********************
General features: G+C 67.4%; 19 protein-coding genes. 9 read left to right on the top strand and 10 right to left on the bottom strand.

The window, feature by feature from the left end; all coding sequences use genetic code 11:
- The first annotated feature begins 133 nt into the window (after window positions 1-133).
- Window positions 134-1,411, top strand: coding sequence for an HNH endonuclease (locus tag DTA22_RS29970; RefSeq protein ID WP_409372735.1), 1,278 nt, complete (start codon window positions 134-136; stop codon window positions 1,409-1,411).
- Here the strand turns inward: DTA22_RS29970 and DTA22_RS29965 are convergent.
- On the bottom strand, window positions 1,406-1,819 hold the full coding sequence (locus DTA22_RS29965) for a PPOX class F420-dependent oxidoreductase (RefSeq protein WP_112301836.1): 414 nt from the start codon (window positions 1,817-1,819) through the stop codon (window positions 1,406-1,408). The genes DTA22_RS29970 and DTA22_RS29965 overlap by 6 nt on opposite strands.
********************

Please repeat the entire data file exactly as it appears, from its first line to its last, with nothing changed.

General features: G+C 67.4%; 19 protein-coding genes. 9 read left to right on the top strand and 10 right to left on the bottom strand.

The window, feature by feature from the left end; all coding sequences use genetic code 11:
- The first annotated feature begins 133 nt into the window (after window positions 1-133).
- Window positions 134-1,411, top strand: coding sequence for an HNH endonuclease (locus tag DTA22_RS29970; RefSeq protein ID WP_409372735.1), 1,278 nt, complete (start codon window positions 134-136; stop codon window positions 1,409-1,411).
- Here the strand turns inward: DTA22_RS29970 and DTA22_RS29965 are convergent.
- On the bottom strand, window positions 1,406-1,819 hold the full coding sequence (locus DTA22_RS29965) for a PPOX class F420-dependent oxidoreductase (RefSeq protein WP_112301836.1): 414 nt from the start codon (window positions 1,817-1,819) through the stop codon (window positions 1,406-1,408). The genes DTA22_RS29970 and DTA22_RS29965 overlap by 6 nt on opposite strands.